‘If you were sick at night, you were sick in the bed. Always in the bed. You were probably in a cot in the orphanage with high sides. You wouldn’t have been able to get out.’ Did the nuns leave me in the cot overnight when I’d wet the bed or been sick? Was that part of my punishment?

I attended the counselling sessions for about a year and found them helpful. And there was at least one positive, I discovered, to being rejected at such a young age.

As Father Peter put it: ‘A well-known consequence of social deprivation can be the need to compensate for the loss of love and affection early on in childhood by becoming an almost unbearable show-off. It’s known to be the classic behaviour of an adopted child with Deprivation Syndrome: he’ll do everything he can to be noticed.’

Father Peter grinned as he added: ‘That’s why I’m not a bit surprised that you’re a well-known journalist and broadcaster, Andrew. It’s a perfect choice for someone wanting to make their voice heard.’

Who was my birth father? From two official forms Margaret had signed in my adoption file, I knew his name was James Coffey and that he’d died in a road traffic accident in 1961, barely a month after I’d entered the orphanage.

From two official forms Margaret had signed in my adoption file, I knew my birth father's name was James Coffey and that he¿d died in a road traffic accident in 1961, barely a month after I¿d entered the orphanage

From two official forms Margaret had signed in my adoption file, I knew my birth father’s name was James Coffey and that he’d died in a road traffic accident in 1961, barely a month after I’d entered the orphanage

I also knew he’d been a single Irish engineer living in Birmingham, and that — bizarrely — Margaret hadn’t named him as my father until a good two years after my birth.

So I started digging. First I obtained his death certificate, which said he was a pipe-layer, not an engineer as Margaret had claimed. Then I found a newspaper report of the fatal accident, in which a van collided with a lorry then swerved into a group of men on the pavement.

One of these men, Michael Kilmartin, was still alive at 87. When I phoned him out of the blue one day, he said he’d been standing next to ‘Jimmy’ when he was killed.

They’d both been building labourers, waiting for a lift to take them to work. But there’d never been any mention of a girlfriend or a baby, he said — ‘Believe me, I worked closely with Jimmy for three years, so I think he’d have told me.’

Later, I tracked down two of Jimmy’s nieces and his youngest brother, who said more or less the same thing. Strangely, when I met one of the nieces with her brother, they both exclaimed I was the spitting image of their dad Patrick — the brother of my supposed father.

In 2023, I went to County Galway to look into Jimmy’s family background and met one of his friends. Again, he’d never heard of a girlfriend or baby, but said I definitely looked like a member of the Coffey family — yet not like my father.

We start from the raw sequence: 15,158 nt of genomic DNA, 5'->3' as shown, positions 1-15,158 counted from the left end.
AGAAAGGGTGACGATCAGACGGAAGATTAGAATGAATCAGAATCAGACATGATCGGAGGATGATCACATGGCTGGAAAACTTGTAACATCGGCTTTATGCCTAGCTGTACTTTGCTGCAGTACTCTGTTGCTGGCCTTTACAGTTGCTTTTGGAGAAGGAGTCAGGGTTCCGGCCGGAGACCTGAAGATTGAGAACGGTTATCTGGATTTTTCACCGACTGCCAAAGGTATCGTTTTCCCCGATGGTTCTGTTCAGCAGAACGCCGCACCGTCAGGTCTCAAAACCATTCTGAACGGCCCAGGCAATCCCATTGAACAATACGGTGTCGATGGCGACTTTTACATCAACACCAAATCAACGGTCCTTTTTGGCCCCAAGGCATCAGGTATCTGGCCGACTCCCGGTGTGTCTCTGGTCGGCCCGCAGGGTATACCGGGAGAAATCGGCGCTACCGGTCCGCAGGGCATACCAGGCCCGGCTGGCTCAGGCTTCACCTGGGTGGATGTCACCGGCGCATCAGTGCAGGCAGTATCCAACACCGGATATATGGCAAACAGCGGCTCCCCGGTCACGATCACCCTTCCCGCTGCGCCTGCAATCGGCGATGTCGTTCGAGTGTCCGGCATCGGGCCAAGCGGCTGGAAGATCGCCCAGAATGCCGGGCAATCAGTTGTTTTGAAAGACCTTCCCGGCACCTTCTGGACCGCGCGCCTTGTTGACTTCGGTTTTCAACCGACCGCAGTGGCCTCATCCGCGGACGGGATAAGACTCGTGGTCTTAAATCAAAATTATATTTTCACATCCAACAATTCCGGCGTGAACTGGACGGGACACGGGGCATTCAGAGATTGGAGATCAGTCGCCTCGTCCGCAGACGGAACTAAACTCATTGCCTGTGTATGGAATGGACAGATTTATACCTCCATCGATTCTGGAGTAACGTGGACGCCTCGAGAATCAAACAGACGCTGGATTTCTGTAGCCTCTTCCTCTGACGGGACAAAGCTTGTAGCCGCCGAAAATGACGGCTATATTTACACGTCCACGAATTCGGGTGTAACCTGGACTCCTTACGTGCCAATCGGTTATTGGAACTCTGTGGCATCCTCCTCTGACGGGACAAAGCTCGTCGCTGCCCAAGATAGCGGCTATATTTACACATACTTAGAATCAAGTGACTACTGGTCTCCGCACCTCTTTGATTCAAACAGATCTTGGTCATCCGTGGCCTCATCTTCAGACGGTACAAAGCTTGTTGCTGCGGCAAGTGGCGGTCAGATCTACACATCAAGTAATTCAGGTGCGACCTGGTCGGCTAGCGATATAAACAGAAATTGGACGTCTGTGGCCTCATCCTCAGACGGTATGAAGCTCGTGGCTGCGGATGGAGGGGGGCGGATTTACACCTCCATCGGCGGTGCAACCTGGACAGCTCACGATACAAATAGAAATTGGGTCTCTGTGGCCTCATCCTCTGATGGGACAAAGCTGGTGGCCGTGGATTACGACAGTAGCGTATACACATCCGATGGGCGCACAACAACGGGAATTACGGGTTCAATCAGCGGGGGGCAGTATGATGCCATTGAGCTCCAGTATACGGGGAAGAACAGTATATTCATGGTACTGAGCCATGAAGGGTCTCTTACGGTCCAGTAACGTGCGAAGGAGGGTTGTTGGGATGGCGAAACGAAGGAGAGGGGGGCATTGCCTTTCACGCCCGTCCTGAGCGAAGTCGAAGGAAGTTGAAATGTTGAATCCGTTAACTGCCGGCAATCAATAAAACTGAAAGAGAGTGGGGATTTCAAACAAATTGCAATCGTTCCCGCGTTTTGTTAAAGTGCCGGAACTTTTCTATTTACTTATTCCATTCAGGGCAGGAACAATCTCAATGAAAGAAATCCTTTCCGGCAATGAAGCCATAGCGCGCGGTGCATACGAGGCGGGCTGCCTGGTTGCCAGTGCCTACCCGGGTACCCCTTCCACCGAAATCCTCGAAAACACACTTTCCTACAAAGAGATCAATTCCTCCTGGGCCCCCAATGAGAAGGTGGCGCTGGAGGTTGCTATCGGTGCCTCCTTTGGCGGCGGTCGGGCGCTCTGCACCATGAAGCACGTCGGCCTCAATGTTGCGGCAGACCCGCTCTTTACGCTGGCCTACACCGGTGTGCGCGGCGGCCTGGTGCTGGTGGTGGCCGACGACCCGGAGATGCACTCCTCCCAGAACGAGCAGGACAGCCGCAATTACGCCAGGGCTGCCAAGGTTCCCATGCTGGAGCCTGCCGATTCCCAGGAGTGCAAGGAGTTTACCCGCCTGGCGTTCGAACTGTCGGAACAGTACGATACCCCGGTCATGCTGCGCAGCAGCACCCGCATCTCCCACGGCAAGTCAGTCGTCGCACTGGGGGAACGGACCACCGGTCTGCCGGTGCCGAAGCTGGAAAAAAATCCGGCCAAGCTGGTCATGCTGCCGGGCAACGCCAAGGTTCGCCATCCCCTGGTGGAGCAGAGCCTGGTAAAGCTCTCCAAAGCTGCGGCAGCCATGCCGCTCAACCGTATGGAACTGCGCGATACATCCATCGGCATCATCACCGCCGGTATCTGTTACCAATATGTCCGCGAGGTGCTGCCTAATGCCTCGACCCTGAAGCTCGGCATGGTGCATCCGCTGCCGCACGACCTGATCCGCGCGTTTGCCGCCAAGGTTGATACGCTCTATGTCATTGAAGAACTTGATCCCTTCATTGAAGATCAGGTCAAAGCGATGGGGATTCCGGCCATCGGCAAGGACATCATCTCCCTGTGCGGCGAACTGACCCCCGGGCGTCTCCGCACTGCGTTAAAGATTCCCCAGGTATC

I was now seriously flummoxed. Was I really Jimmy Coffey’s son? Or had Margaret been involved with his brother Patrick? Or were both red herrings?

Recently I handed over my adoption file to a distinguished priest to see what he made of it. When he came to the part about Jimmy’s death, not long after I was born, he said: ‘Oh, dear – it’s one of those. A toe-tag father. No. No, he’s not your father.

‘Look. I’ve seen this so many times. The priests, the nuns, the church and often the doctors, all connive to give the unmarried Catholic mother a toe-tag father.’

An identity toe-tag, it turned out, is what used to be attached to a dead man’s foot. And these convenient corpses were often named as the fathers of illegitimate babies, without any relatives being the wiser. This made adoptions easier, as there was no father to track down for his consent.

‘The church did it again and again. I’m well aware of it,’ said the priest. ‘Frankly, I suspect that in your case, the doctor who arranged this might even prove to be your true birth father, who was almost certainly married.’

I flew to Ireland to visit the tiny village in County Mayo where she¿d grown up ¿ according to her ¿ in a large farmhouse. It turned out to be a two-roomed basic house, without electricity, gas or running water

I flew to Ireland to visit the tiny village in County Mayo where she’d grown up — according to her — in a large farmhouse. It turned out to be a two-roomed basic house, without electricity, gas or running water

Intriguingly, Jimmy’s body had been taken to the hospital in Birmingham where Margaret was training as a district nurse. So she might well have concocted the toe-tag plot herself. If so, it was no wonder she was claiming total amnesia for anything related to my birth father.

While I was in the therapist’s chair, there was effectively no contact with Margaret. After that, I started phoning occasionally, just to see if she was OK, but refrained from asking for another meeting. I knew in my heart she was never going to suggest it.

She usually chatted about Bobby, her little dog, and of course, her local church. At some point in every call, she’d always say the same thing: ‘You have a lovely voice, Andrew. I would know your voice anywhere.’

I wanted to ask if I sounded like Jimmy Coffey, but resisted the urge to do so.

Then, in 2013, I learned through one of her neighbours that Margaret was suffering from Alzheimer’s and had moved to a nursing home. Told that she welcomed visitors, I turned up one day with my friend Amanda Platell, the Daily Mail columnist.